|a game by
|8/10, based on 1 review
|8.7/10 - 3 votes
|Rate this game:
|Action Adventure Games, Quest Games, Interactive Movie Games, Games Like Heavy Rain
A narrative driven game that focuses more on storytelling than gameplay is always a challenge, but Twin Mirror finds a good balance of the two to create an authentic, meaningful experience. With clear inspirations from games such as Heavy Rain, the various episodic adventures of the Telltale Series, or Life is Strange—Twin Mirror seeks to find its own style among an, admittedly, very selective genre with a very selective fanbase.
The story follows Sam returning home to his West Virginia hometown Basswood where, waking up bloody in a hotel room, he is thrust into a murder mystery with a rather abnormal twist. Without getting too much into the weeds of the story or choices in the dialogue, the town Sam returns to is alive with rich characters that all seem to embody well-realized, often starkly familiar, backgrounds.
Additionally, Sam himself, as a character, is often engaging with his mental images come alive in the Mind Palace segments—but, conversely, rather basic with his observations of environmental detail that don’t offer much relevancy. The writing too is only held back at times by a lack of realistic facial expressions—something that can be a very important detail of immersion in these narrative-driven games. It’s not always, and never quite the worse end of Mass Effect: Andromeda—but it can still, at times, take you out of the experience.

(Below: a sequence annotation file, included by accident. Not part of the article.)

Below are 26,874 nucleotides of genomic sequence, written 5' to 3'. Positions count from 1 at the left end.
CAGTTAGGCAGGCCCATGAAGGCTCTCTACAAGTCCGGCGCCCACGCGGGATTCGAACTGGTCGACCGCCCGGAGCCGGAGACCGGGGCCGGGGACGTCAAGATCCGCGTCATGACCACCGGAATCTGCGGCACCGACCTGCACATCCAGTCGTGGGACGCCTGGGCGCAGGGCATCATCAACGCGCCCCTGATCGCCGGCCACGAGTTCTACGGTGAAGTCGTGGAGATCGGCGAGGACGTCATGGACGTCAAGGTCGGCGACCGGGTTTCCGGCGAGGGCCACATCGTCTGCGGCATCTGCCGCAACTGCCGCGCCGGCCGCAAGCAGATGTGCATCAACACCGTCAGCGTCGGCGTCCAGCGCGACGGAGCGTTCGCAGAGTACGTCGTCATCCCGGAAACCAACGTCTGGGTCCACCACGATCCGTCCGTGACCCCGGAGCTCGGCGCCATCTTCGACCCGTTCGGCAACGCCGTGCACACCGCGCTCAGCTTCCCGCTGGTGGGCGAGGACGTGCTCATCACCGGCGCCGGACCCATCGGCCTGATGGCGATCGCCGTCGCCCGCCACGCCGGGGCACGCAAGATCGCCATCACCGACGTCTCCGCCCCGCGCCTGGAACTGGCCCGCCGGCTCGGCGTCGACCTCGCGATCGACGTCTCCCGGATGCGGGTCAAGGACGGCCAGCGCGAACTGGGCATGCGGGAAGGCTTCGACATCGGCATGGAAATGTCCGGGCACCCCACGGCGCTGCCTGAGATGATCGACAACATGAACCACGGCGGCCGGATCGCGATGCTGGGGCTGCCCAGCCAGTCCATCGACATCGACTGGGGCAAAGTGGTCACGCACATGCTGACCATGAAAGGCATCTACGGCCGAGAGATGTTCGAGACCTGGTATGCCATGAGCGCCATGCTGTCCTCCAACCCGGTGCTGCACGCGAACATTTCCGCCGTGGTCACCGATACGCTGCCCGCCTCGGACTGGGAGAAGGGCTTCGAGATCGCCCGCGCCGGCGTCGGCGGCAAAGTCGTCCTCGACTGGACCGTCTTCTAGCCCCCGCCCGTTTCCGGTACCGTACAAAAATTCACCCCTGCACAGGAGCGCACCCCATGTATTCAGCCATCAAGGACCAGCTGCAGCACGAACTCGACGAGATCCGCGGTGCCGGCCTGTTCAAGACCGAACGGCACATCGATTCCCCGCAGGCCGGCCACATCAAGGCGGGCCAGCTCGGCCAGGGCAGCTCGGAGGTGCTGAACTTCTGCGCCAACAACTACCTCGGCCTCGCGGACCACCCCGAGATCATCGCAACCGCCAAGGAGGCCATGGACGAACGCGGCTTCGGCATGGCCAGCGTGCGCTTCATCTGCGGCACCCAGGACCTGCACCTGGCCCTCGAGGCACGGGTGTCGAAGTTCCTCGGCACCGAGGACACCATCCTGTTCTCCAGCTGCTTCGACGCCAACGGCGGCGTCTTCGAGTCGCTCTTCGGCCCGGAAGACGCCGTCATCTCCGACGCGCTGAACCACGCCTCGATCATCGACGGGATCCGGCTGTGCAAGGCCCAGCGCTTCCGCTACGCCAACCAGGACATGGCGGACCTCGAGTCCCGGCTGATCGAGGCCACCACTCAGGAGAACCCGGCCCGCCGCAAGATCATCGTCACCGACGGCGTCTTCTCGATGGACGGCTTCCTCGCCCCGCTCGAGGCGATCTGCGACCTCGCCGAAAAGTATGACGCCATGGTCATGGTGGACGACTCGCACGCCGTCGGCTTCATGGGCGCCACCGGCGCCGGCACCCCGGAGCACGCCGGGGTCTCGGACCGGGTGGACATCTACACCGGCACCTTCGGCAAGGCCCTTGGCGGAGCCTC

Puzzles with a Purpose
Beyond dialogue and an exciting whodunit story, the majority of the game is in the discovery of evidence and puzzles made to understand the deeper themes of real-world events. These puzzles can vary from simple to head-scratching, but most don’t take much time in the scheme of a rather short runtime. However, one of the more interesting things the story does with puzzles comes in the form of the Mind Palace. In these moments, Sam, with his diminishing mental state, really comes in to this own as a character—and combative with his other half. Additionally, the aesthetic of these varied, abstract moments with sometimes antagonistic conversations brings to mind the Animus of Assassin’s Creed: Revelations where Desmond must face his demons with Subject 16.
Finding a Voice
The hardest thing to come to terms with in Twin Mirror is the length. The story does a good job of getting the audience hooked and keeping them engaged, but doesn’t offer ample time to get to know and flush out the rest of the ensemble beyond Sam. In a lot of ways, perhaps because of the mental instability of the protagonist, I felt at the end similar to how I felt with Hellblade: Senua’s Sacrifice—where I just wanted a bit more.
A few added side quests or ventures, an expansion pack, could help to uncover more than just the direct storyline of the game, and fill out some of the blanks that are left by the time the credits roll.
Twin Mirror is an extremely ambitious game from a smaller development team. The story they were able to conjure was engaging, meaningful, well voice acted, and touched on some important themes for the current times. However held back by some graphical hiccups or lack of polish, it was overall an outstanding narrative adventure that’s biggest fault was not offering enough time to explore the exciting world it created.
- Fully realized story with exciting premise
- Wonderful side characters and environment
- Exciting puzzles in the Mind Palace
- Diminishing mental state of protagonist
- Too short a run time
- Some weaker facial animations
- Lack of quest variety to enhance gameplay